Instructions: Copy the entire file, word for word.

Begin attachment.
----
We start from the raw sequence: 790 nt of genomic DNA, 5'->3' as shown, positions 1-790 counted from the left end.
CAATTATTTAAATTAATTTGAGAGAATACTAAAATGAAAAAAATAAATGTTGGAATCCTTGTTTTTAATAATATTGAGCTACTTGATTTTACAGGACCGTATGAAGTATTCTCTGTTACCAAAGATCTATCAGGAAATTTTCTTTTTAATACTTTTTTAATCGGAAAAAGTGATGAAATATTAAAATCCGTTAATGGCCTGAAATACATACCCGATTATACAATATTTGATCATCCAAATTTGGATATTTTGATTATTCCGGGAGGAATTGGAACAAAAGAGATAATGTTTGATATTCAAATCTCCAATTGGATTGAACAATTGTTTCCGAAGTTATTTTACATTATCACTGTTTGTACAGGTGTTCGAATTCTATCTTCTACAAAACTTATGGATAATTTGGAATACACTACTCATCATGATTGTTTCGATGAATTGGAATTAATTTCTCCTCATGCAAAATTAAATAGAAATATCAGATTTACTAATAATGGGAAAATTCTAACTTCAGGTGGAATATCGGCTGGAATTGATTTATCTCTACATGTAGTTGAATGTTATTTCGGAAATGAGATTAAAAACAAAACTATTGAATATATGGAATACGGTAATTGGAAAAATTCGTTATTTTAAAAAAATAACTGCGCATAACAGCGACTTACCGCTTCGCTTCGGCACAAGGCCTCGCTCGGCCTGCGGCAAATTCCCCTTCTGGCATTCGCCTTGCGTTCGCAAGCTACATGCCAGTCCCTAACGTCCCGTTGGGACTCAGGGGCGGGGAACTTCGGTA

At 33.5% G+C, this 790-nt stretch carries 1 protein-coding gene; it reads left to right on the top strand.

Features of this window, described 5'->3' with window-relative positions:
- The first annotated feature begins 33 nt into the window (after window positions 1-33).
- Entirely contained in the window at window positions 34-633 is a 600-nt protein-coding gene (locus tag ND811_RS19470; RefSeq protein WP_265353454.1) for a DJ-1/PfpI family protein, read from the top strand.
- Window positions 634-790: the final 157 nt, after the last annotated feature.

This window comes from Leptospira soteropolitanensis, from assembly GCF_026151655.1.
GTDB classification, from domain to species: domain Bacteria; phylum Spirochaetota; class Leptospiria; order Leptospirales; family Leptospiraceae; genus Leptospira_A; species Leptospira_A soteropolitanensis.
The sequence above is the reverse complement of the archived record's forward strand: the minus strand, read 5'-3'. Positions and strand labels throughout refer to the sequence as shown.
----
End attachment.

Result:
We start from the raw sequence: 790 nt of genomic DNA, 5'->3' as shown, positions 1-790 counted from the left end.
CAATTATTTAAATTAATTTGAGAGAATACTAAAATGAAAAAAATAAATGTTGGAATCCTTGTTTTTAATAATATTGAGCTACTTGATTTTACAGGACCGTATGAAGTATTCTCTGTTACCAAAGATCTATCAGGAAATTTTCTTTTTAATACTTTTTTAATCGGAAAAAGTGATGAAATATTAAAATCCGTTAATGGCCTGAAATACATACCCGATTATACAATATTTGATCATCCAAATTTGGATATTTTGATTATTCCGGGAGGAATTGGAACAAAAGAGATAATGTTTGATATTCAAATCTCCAATTGGATTGAACAATTGTTTCCGAAGTTATTTTACATTATCACTGTTTGTACAGGTGTTCGAATTCTATCTTCTACAAAACTTATGGATAATTTGGAATACACTACTCATCATGATTGTTTCGATGAATTGGAATTAATTTCTCCTCATGCAAAATTAAATAGAAATATCAGATTTACTAATAATGGGAAAATTCTAACTTCAGGTGGAATATCGGCTGGAATTGATTTATCTCTACATGTAGTTGAATGTTATTTCGGAAATGAGATTAAAAACAAAACTATTGAATATATGGAATACGGTAATTGGAAAAATTCGTTATTTTAAAAAAATAACTGCGCATAACAGCGACTTACCGCTTCGCTTCGGCACAAGGCCTCGCTCGGCCTGCGGCAAATTCCCCTTCTGGCATTCGCCTTGCGTTCGCAAGCTACATGCCAGTCCCTAACGTCCCGTTGGGACTCAGGGGCGGGGAACTTCGGTA

At 33.5% G+C, this 790-nt stretch carries 1 protein-coding gene; it reads left to right on the top strand.

Features of this window, described 5'->3' with window-relative positions:
- The first annotated feature begins 33 nt into the window (after window positions 1-33).
- Entirely contained in the window at window positions 34-633 is a 600-nt protein-coding gene (locus tag ND811_RS19470; RefSeq protein WP_265353454.1) for a DJ-1/PfpI family protein, read from the top strand.
- Window positions 634-790: the final 157 nt, after the last annotated feature.

This window comes from Leptospira soteropolitanensis, from assembly GCF_026151655.1.
GTDB classification, from domain to species: domain Bacteria; phylum Spirochaetota; class Leptospiria; order Leptospirales; family Leptospiraceae; genus Leptospira_A; species Leptospira_A soteropolitanensis.
The sequence above is the reverse complement of the archived record's forward strand: the minus strand, read 5'-3'. Positions and strand labels throughout refer to the sequence as shown.